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The eight feet belong to Dervla Murphy her nine year old daughter Rachel and Juana an elegant mule who together clambered the length of Peru from Cajamarca on the border with Ecuador to Cuzco the ancient. This was the August book for my book club It's a travel book and recounts a trip in the Peruvian Andes that Murphy undertook with her 9 year old daughter and a very handsome mule called Juana in the early 1980s They start in the North of the country and go all the way to Cuzco clambering up and down mountains staying away from the few motor roads and struggling to find food to buy in tiny hamlets that are even desperately impoverished than they'd expectedI read a bit under half the book and abandoned it I don't usually do that with book club books but it was just so so boring and I couldn't see it changing at all It's the story of what sounds like a great trip but it's not a great book Murphy's writing is not very good but that's not the main problem The main problem is that what I want from a travel book is to travel with an interesting person who tells good stories and I didn't get that I don't know if Murphy is an interesting person I don't know her at all even after reading 130 pages of her book We get some of her opinions about what she's seeing which were not unproblematic but nothing about who she is as a person By the time I gave up I felt I knew about the inner life of Juana the Mule than about Dervla Murphy's All I knew was that she's an incredibly tough no nonsense lady but even that hid as much as it revealed I mean at the beginning she basically walks for days with a nail sticking out inside of her boot and making her foot bleed She mentions a couple of times that she needs to find a cobbler but that's it Is she worried In pain Angry that the stupid makers of this shoddy boot are ruining this trip she's been planning for so long I had absolutely no idea Her daughter Rachel is an enigma as well Murphy often uotes things Rachel said or wrote in her diary but those just didn't ring true The diary entries especially sounded too too precious with their careful misspellings As for stories forget about it Murphy describes everything she sees and does and it's midly interesting when she and her daughter interact with people Mostly though it's we left camp at 815 went up this mountain took this path had to double back the ground was difficult to walk on Very tedious I think part of the problem is that the book is written as a diary with one entry for each day I think it might have worked better if she hadn't had to write a full sized account every day and just concentrated on the interesting bit and summarised the daily grindI mentioned her opinions above The book was originally published in 1983 and it's very dated Murphy is uite patronising in some of her thoughts about the native Peruvians and some of her general opinions are just startling like when she says just in passing about a particular village It certainly isn't ravaged by disease violence drunkenness and homosexuality as so many of the larger settlements have been in the pastUhm okFinally I got really annoyed by how bad the Spanish was If you're going to publish a book about travelling in Peru at least get your Spanish checked It's fine if it's I said X and X is wrong because hey if your Spanish was not great you would have said some things wrong My problem was with things in the descriptions like her referring to a river as the Río Negra uite a few times 'río' is masculine so it would be Río Negro Black RiverAnyway not a success I might be completely off base here but I don't get the feeling Murphy is principally a writer in the sense of someone for whom the writing comes before the travelling With my favourite travel authors I get the feeling they would write about anything and their travelling just provides them with raw material Here there was something of a grudging uality to the writing as if it was only a means to an end and that end was financing the travel Like I said I might be wrong but that was the vibe I gotMY GRADE A DNF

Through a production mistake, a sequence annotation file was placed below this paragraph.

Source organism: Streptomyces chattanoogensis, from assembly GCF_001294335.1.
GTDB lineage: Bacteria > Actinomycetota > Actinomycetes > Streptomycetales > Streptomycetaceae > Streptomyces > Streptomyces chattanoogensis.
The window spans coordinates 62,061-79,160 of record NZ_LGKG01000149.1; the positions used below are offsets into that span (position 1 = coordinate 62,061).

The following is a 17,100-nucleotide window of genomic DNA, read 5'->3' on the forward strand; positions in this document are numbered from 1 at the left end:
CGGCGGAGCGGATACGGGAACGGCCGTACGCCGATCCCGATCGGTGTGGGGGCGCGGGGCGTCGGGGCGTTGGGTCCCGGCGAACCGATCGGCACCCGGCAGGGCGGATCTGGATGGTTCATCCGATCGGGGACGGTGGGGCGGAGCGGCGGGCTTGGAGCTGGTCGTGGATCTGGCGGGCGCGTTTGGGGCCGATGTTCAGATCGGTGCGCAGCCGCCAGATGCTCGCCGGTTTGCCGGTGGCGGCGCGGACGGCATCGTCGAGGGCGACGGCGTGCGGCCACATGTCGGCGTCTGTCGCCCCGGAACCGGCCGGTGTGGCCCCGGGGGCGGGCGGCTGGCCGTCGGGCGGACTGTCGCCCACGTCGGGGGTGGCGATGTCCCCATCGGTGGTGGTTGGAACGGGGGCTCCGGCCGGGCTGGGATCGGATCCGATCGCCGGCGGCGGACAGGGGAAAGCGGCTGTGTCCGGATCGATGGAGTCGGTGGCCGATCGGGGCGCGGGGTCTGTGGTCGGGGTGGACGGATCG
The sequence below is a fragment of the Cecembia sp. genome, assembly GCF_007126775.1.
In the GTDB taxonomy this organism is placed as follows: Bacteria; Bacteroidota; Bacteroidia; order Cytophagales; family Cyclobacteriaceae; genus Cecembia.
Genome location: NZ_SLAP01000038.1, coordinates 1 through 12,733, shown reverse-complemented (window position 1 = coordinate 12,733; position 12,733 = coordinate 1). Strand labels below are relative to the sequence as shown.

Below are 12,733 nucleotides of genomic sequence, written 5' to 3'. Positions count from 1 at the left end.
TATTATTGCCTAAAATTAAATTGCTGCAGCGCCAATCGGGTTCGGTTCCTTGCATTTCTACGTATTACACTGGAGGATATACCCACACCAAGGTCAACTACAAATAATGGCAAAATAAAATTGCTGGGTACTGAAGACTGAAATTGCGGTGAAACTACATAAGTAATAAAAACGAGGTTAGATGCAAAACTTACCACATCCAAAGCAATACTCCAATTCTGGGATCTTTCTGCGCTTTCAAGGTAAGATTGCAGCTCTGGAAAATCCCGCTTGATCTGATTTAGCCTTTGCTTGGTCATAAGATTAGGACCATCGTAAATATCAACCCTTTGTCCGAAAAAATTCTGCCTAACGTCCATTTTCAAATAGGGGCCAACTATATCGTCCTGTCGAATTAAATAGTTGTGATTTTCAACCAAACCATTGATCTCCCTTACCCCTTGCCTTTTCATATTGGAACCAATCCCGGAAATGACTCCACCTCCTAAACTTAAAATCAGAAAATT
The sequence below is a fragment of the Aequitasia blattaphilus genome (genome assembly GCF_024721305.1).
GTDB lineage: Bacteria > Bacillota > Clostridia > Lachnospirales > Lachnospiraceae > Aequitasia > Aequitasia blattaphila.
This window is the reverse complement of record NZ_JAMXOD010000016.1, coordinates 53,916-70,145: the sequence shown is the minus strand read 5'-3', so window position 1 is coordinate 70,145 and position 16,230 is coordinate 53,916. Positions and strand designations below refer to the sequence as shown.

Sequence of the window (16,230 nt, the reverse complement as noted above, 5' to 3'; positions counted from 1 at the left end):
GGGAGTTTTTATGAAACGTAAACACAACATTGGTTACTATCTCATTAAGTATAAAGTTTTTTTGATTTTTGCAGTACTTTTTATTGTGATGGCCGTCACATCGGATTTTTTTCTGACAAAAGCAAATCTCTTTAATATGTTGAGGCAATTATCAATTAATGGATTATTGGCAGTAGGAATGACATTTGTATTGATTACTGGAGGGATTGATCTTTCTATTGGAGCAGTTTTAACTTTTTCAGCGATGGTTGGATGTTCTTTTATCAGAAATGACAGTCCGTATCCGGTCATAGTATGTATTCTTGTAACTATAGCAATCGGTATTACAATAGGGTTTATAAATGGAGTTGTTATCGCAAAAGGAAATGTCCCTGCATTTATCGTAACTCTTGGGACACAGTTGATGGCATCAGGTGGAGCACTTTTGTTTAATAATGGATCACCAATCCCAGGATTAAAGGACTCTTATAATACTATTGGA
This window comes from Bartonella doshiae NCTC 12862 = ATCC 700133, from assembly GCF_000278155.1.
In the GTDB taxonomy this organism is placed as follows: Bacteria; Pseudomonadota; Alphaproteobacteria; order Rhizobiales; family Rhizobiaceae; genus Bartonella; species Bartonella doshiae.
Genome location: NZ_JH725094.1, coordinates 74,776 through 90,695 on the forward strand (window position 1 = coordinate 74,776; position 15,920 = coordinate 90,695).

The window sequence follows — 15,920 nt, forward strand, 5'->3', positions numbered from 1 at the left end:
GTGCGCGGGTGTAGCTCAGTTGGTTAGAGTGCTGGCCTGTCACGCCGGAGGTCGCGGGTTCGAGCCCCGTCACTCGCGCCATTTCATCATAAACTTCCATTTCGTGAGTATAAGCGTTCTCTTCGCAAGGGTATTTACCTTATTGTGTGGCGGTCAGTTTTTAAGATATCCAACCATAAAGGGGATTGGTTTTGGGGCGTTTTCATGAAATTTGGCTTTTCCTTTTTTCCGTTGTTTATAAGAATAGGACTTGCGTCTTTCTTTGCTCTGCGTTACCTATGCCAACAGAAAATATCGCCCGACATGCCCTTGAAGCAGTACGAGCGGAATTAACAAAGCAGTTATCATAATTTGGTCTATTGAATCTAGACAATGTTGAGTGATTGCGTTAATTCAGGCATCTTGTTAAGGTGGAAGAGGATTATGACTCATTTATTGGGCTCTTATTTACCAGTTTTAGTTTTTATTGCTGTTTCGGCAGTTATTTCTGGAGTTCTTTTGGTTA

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Eight Feet in the Andes Travels with a Donkey from Ecuador to CuzcoNger and even the temporary loss of Juana over a precipice Yet mother and daughter a formidable duo were unflagging in their sympathetic response to the perilous beauty and impoverished people of the Ande. I so admire Dervla Murphy This was a fascinating and often humorous window into her trek across the Andes with her nine year old daughter I'm in awe of what they did I wanted to read it in preparation for my own trip to Peru and I did learn a lot about the Incas and the Spanish conuestadores I appreciated her insight into the current general attitude and state of the campesinos mestizos and Indians Dervla inspires me to be brave